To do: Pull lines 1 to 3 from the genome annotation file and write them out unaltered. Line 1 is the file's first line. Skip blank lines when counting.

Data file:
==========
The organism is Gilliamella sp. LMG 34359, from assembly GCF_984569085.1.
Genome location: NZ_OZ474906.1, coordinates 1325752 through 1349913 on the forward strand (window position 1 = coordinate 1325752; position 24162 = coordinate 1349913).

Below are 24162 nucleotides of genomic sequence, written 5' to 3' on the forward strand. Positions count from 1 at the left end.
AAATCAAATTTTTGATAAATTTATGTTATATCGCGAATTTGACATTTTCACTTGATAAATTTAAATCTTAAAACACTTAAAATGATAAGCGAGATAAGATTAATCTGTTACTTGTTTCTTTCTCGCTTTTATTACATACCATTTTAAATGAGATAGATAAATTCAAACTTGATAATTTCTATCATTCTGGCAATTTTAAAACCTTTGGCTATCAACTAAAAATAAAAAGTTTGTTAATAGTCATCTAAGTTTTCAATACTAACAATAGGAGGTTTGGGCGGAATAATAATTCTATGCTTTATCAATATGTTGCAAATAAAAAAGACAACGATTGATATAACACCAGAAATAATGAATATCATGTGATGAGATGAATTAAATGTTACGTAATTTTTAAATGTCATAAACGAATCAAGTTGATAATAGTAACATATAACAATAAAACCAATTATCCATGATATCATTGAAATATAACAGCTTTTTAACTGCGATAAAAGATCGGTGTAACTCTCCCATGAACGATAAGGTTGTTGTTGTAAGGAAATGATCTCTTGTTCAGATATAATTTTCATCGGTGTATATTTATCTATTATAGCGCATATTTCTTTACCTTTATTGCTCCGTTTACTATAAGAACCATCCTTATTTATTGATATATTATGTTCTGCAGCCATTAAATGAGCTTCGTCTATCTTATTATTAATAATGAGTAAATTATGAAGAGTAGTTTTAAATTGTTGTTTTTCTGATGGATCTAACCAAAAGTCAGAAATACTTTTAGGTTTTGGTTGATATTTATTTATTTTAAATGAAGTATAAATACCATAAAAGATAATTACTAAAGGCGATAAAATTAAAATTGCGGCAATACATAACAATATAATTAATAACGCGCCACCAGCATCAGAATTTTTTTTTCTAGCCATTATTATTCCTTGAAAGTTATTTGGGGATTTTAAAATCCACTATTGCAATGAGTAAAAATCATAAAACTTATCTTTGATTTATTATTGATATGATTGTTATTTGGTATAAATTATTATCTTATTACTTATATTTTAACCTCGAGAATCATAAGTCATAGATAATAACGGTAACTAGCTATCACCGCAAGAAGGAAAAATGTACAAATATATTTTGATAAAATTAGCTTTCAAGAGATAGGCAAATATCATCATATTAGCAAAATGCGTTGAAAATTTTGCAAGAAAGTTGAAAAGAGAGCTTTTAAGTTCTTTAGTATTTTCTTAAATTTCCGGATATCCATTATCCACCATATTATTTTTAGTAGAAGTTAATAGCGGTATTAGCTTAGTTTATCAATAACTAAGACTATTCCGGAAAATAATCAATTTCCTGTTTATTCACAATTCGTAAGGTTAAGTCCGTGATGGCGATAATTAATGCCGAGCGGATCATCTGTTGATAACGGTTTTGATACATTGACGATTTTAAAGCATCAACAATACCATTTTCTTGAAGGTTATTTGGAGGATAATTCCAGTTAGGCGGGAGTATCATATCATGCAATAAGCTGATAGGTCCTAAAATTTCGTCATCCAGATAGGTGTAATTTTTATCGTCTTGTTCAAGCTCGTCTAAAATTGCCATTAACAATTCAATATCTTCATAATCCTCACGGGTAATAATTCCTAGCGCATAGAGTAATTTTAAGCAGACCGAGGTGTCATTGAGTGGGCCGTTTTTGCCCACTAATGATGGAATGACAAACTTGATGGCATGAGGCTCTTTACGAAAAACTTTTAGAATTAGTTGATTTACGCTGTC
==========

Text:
The organism is Gilliamella sp. LMG 34359, from assembly GCF_984569085.1.
Genome location: NZ_OZ474906.1, coordinates 1325752 through 1349913 on the forward strand (window position 1 = coordinate 1325752; position 24162 = coordinate 1349913).

Below are 24162 nucleotides of genomic sequence, written 5' to 3' on the forward strand. Positions count from 1 at the left end.